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Two times mentioning fraud in this Ivermectin article - it is very unusual to use this term in relation to the study.Fraud is usually related to some money gain - what money could be gained by using old not expensive medications?How many times we give medications unnecessary and for the use not FDA approved? We give tons on antibiotics without justified cause; we prescribe Gabapentin right and left for non-FDA approved diagnoses. Bactrim was one time withheld from HIV people because there was not enough studies that it could prevent PCP, and many HIV people needlessly died.Why not to give ivermectin if it can help? There is no harm. We give it for scabies and lice.It is known for treating multiple diseases.Again, I payed $500+ dollars for politically biased and misleading information.
I agree it is very unusual to use the term "fraud" in relation to a study. It was because the authors of the article use the term fraud multiple times in their SRMA including in their exclusion criteria and the limitation section.
The authors did not define how they were using the term fraud in the manuscript. One dictionary defines fraud using the synonyms of deceit and trickery. https://www.merriam-webster.com/dictionary/fraud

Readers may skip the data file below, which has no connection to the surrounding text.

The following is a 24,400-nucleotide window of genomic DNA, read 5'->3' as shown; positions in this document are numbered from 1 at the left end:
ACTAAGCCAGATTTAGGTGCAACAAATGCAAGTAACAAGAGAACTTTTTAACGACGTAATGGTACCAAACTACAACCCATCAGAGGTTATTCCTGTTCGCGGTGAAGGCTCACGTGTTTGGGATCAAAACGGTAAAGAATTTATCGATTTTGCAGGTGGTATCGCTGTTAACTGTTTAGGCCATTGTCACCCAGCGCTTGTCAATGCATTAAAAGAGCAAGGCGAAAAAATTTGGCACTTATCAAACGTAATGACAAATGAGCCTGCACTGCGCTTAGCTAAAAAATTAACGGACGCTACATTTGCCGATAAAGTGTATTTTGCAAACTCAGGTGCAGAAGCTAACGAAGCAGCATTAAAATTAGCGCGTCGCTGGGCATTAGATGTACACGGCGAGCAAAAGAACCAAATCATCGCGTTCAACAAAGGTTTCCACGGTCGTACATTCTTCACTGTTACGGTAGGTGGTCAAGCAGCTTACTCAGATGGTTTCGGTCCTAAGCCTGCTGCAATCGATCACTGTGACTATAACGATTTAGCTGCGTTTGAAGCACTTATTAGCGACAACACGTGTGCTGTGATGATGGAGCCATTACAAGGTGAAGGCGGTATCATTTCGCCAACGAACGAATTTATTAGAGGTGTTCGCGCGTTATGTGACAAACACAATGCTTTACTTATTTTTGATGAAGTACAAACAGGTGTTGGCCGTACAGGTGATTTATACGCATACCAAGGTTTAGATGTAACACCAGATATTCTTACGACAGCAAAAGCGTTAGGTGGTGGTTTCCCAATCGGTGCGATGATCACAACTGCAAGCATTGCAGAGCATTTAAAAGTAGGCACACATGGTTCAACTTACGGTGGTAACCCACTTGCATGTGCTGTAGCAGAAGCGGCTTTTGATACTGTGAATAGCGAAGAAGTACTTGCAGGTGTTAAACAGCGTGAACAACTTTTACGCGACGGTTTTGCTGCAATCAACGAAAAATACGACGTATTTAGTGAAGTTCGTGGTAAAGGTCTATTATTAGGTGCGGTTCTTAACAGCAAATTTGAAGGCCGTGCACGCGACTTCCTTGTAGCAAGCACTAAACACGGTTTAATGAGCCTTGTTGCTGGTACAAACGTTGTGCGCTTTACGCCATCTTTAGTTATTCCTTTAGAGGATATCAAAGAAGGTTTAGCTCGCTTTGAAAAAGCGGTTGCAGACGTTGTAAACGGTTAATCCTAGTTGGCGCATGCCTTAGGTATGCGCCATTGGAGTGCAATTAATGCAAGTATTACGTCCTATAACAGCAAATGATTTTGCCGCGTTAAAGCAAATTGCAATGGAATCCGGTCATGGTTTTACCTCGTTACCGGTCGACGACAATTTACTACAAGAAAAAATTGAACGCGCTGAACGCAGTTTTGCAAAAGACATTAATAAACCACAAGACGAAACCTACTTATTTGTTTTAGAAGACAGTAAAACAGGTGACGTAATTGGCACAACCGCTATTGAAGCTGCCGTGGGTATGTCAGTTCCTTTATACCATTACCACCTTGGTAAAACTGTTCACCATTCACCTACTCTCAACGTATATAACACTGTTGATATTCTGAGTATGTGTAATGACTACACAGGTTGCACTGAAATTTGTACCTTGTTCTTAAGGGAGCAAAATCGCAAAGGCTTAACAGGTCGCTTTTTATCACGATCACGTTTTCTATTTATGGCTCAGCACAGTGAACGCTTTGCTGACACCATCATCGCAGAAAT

I agree medications are used often without FDA approval. A classic example is alteplase for acute ischemic stroke >3hrs last seen normal. This is not approved by the FDA yet is recommended by the AHA and is the standard of care in the US.
Just because medications are used without good evidence does not support giving another medication without good evidence. In science, each claim needs to stand on its own. Those making the claim that ivermectin provides a patient oriented benefit have the burden of proof. After reviewing the ivermectin literature my conclusion is the burden has not been met. Therefore I accept the null hypothesis of no superiority. More can be found about this from Retraction watch. https://retractionwatch.com/2022/05/10/another-ivermectin-covid-19-paper-is-retracted/
I disagree there is no harm. If a substance is biological active it has potential harm. Without good evidence of efficacy even a small amount of harm could be considered unacceptable.
I agree we should mitigate against having politics bias our critical appraisals. It is something I have spoken about during covid. https://thesgem.com/2020/07/sgem-xtra-ebm-and-the-changingman/
My position aligns with Prof Carley that " The principles of EBM are more important now than at any other time in our careers. We must collectively do all that we can to ensure that our response to the pandemic is based on the science and not on the emotional, political or economic issues that challenge it. We echo the call of others for critical reasoning, critical appraisal and critical thinking during these challenging times." https://emj.bmj.com/content/37/9/572
What you do matters.